Shock plans to scrap sixth form to save money
Fylde's biggest school is looking to drop sixth form education in a bid to save money.
Governors of Lytham St Annes Technology and Performing Arts College have launched a consultation over changing the age range of the school from 11-18 to 11-16 with effect from September 2018.
If the move goes ahead, it would mean there would be no recruitment to academic courses taught by the school’s staff from September next year because students starting A-level courses then would not be able to complete their two-year courses before the potential implementation of the plan.
The governors claim the move will make a significant contribution to the financial recovery of the school – which has more than 1,400 students and is still popularly known by its old name of Lytham St Annes High School – and its long term financial stability as well as protecting the quality and breadth of education for children up to GCSE level.
But the proposal has promoted the rapid intervention of Fylde MP Mark Menzies, who is concerned that if it goes ahead it will mean there no state academic A-level provision in Lytham St Annes - and he is meeting Technology and Performing Arts College headteacher Philip Wood tomorrow for urgent talks over the issue,
The proposal comes just over a year after the school’s sixth form provision was switched from the Technology and Performing Arts College building itself in Ansdell to the new Lytham Sixth Form College next door.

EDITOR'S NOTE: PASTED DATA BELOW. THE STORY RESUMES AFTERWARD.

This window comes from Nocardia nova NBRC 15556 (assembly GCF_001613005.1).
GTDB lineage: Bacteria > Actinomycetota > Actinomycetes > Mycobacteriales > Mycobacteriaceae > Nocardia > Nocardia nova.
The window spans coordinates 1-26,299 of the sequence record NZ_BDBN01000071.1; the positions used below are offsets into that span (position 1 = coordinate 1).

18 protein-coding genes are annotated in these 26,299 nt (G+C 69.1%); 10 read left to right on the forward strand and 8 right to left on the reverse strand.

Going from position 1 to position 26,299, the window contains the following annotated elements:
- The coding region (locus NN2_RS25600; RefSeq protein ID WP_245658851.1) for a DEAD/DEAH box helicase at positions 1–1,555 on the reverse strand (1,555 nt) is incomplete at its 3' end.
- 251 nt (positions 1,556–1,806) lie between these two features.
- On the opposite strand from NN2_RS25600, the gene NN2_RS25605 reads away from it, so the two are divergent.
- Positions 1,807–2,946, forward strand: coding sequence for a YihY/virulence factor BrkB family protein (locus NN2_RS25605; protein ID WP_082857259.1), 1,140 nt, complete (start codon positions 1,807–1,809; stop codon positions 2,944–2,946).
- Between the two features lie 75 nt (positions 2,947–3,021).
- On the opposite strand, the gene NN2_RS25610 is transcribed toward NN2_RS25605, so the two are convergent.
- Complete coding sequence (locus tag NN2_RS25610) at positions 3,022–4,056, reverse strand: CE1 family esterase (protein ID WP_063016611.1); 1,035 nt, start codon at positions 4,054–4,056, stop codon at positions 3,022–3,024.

The Sixth Form College was launched as a joint venture between the school and Blackpool and The Fylde College in September 2015, at the same time as staying in some form of education or training until the age of 18 became compulsory in England and Wales.
Mr Wood said: “The decision to consult with parents and the wider community about the future of post-16 education at the school has not been taken lightly and has only come about as a result of the very challenging financial position the school faces in the next two years, unless significant cost cutting measures are urgently taken.
“There has been no per capita increase in funding at this school since 2009.
“Since then we have faced large increases in the cost of running the school caused by increases in national insurance and pension contributions which are unfunded by central government.
“The proposal to change the age range of the school will not only make a significant contribution to cutting costs but will also help protect the quality and breadth of provision for 11-16 students by ultimately ensuring that funding received for their education does not have to be spent supporting education for post-16 students.”
Mr Menzies said: “I find it astonishing an area the size of Lytham and St Annes could be left with no state A Level provision. It is a worry for constituents.
“It is up to Lancashire County Council to allocate funding to the school and it is disappointing the school appears to be underfunded in comparison to others in Lancashire.”
Mandy Pritchard, head of Lytham Sixth Form College, said: “Students enrolled on our technical and professional courses will continue to receive their high-quality education while I am assured those studying A-levels through the high school will continue to be fully supported throughout their education.”
A meeting to consider the proposals will be held in the school hall from 4.30 to 5.30pm on Tuesday. The consultation will run until January 20 details at www.lythamhigh.lancs.sch.uk